TEXAS SWIMMING

Thursday, July 24, 2014

Lane 4? No thanks, I'll take 8!


(via Food Republic)

Currents in pools are not a new phenomenon.  Just about every swimmer who's been around a while has experienced the difference between lanes in workouts and meets.  There was plenty of talk last year about currents in the world champs pool, right?  Read a new article on the issue here.

In Barcelona, rumors of a current surfaced in the early days of the meet and surprised FINA because, Dijakovic said, "by definition, pools don't have a current." But the rumors persisted, covered by French and Australian newspapers.

To investigate the rumors, Myrtha and FINA devised a makeshift test, using a floating plastic bottle that showed no discernible current.

That two-dimensional thinking didn't prove a danged thing, did it?  The dog-gone current was under the surface, ding-dongs!

American swimmer Eugene Godsoe said he wasn't sure whether there was a current in the pool that day, but that he and other competitors had heard about the rumored speed and slowness of certain lanes. Godsoe won a somewhat surprising silver medal in the 50-meter butterfly, swimming in lane 8 in the final. It was his fastest-ever time in that event.

"If there was a current, I think it was minuscule compared with the mental effect it had on the athletes swimming," Godsoe said. "If you're a swimmer and in the back of your head it's, 'I'm going to be really slow 'cause I'm in lane 1,' whether or not that's true, that's going to affect the way you perform."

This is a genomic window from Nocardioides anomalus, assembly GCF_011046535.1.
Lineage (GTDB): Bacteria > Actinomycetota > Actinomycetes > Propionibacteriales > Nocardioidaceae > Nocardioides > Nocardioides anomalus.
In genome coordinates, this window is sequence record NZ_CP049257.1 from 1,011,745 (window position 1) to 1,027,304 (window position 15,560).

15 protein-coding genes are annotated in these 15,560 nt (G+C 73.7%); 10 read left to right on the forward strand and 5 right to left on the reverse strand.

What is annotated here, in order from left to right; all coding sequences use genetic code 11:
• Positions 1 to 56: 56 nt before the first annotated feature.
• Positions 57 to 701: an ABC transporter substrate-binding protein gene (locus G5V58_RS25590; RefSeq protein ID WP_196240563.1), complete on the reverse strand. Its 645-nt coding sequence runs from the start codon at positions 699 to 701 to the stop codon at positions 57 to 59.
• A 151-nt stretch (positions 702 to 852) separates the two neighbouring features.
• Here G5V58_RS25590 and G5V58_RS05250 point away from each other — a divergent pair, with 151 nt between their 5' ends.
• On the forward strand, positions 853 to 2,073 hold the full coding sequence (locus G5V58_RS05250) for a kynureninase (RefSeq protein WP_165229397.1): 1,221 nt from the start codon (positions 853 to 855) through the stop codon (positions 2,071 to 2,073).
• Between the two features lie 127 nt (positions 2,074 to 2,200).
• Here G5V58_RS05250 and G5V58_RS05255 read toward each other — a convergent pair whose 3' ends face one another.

Yet the placebo effect would hardly explain what happened during the 1,500-meter freestyle. In that event--involving 15 round trips in the pool—swimmers in lanes 5-8 swam faster in one direction than the other, suggesting that they faced an unfavorable current on return trips across the pool.

Conversely, lane 1-4 swimmers swam faster in the opposite direction, suggesting that any current in the pool was circular, giving swimmers in those lanes a boost on return lengths. In both cases, those results are unusual, because in distance events, the authors note, "the athletes typically attempt to maintain a fairly even pace throughout most of the race."

Facts?  We don't need no stinkin' facts!

Now, Myrtha is devising an instrument to detect water currents and will test it at the European championships next month in Berlin, said Tiffany. He said the new instrument will be "far more sophisticated" than the improvised test used in Barcelona.

Really?  What could possibly be more sophisticated than watching a bottle floating in lane 2...

4 Comments:

  • At 5:23 PM, Blogger Button said…

    lion king:

    "i'll take a fifth...i mean the fifth lane..."

     
  • At 8:29 PM, Anonymous Lion King said…

    Release the dye! Or let those big boy swimmers do #1 after they get dehydrated (when "it" is darker)!

    Just a thought...

     
  • At 7:06 AM, Blogger Button said…

    i said you're in eight, not urinate!

     
  • At 3:20 PM, Anonymous Deer Slaye said…

    I recall a coaches meeting at TAGS years ago when the meet was stopped to discuss the current. We were told repeatedly that there was no current. During the meeting a coach made a paper boat out of a heat sheet and set it in lane 8. It moved rapidly down the pool. The meeting ended quickly and they turned off the pumps.

     

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